I have had lots of folks asking about our wonderful new addition to our block center that we call “tube blocks.”
We have been building and playing with our free tube blocks for a few months now and yes, I said free! Let me share all about them and where you can find them too.
The tube blocks are made out of a very strong, solid cardboard. They come in about three different heights (lengths) ranging from about 4 inches tall to 8 inches tall.
The tube blocks are very strong but not too heavy for play and we are continuously exploring different ways we can play, explore, and create with our tubes.
Inside each tube are these little white plastic rings (see below) that can easily be popped in and out of the ends of our tubes. We have been removing the rings to also use for play (which I will share some other time) but the important thing to note is that with each tube, also comes two plastic rings.
We have used our tube blocks to build snowman towers. I created a snowman head for each child and the children stacked the tubes on top of one another then added the snowman head to the top to make their own snowman towers.
As the children built their snowman towers, we counted the number of tubes they used and compared which snowman towers were the tallest or shortest.
The children are beginning to integrate the tube blocks with other toys in our classroom in different ways and I think they will only continue to get more creative with their use of the tube blocks as we progress through our school year.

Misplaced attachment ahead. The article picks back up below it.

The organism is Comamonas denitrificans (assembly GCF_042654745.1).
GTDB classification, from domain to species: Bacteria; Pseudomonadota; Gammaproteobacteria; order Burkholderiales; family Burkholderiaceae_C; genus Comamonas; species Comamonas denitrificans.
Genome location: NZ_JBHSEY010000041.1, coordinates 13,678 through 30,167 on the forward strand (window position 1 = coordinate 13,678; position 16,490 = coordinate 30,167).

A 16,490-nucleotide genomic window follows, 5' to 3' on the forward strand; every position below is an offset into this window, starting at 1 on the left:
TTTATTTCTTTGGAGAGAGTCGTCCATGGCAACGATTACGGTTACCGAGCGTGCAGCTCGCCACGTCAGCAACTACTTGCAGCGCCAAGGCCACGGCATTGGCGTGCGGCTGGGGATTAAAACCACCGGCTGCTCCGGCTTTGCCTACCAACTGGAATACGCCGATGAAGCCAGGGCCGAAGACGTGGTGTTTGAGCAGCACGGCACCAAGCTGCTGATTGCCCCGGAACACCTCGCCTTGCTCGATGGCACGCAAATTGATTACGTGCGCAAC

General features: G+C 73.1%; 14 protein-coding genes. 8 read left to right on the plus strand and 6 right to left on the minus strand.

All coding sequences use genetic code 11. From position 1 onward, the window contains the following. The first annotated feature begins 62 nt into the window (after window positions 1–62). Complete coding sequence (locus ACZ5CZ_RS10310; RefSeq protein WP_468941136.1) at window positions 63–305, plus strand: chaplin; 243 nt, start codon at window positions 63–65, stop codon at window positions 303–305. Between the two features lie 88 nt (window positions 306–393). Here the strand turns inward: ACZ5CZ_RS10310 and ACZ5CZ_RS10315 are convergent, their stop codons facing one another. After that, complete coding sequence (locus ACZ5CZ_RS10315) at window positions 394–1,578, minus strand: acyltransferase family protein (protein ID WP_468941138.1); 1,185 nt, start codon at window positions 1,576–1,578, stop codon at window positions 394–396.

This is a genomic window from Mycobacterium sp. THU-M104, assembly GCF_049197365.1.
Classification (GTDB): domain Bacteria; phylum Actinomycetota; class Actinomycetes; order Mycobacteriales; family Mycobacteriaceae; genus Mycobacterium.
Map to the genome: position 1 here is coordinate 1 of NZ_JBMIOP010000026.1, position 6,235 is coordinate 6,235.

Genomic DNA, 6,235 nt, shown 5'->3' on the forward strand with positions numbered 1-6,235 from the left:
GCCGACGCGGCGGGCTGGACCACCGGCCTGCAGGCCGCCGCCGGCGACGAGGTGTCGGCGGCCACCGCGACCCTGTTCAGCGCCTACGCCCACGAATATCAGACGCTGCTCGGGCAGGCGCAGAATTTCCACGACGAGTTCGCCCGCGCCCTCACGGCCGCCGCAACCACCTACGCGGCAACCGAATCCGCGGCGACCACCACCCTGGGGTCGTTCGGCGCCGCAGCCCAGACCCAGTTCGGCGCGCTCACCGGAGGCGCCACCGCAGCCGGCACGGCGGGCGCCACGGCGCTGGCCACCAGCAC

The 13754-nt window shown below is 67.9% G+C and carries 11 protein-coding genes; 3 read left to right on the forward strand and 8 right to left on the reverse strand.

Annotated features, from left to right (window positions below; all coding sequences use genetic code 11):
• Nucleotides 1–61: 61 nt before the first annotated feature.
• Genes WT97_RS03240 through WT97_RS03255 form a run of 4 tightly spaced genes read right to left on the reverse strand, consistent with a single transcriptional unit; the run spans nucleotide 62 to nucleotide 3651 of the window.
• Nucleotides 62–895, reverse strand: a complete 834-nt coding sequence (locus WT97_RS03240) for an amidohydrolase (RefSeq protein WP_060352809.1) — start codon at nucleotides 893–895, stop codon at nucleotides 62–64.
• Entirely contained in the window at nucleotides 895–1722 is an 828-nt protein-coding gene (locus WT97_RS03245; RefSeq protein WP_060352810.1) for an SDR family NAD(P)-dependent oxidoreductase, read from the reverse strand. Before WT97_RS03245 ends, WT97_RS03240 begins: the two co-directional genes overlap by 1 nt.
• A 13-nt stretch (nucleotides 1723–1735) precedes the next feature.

Where to find tube blocks
Tube blocks are actually cartridges that hold film paper used by stores that print digital photos. Stores like CVS, Walgreens and others use them in their digital photo development machines. When the stores are done using them – they throw them away! Yikes! I stopped by a lot of different stores before I was able to find a photo person that would save them for me. You have to find a store that prints LOTS of digital photos and then get the person in charge of the photo department to agree to save and donate the leftover tubes to your school or program . And, by the way, some of the stores are getting newer digital photo processing machines that will not use these tubes for their paper so stock up while you can!
My favorite Walgreen’s lady has been saving these tubes for me for several months now and I stop by regularly to pick them up so the saved tubes don’t take up space and get in their way.
I will share more about how we are using these tubes in future posts for sure so if you happen to have a photo department near you, stop by and see if they have these tubes and will save them for you too!
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A special thank you to the teachers in Southern Indiana that shared their idea and use of the tube blocks with me. It took me awhile to find them where I live but I finally did! We love them!!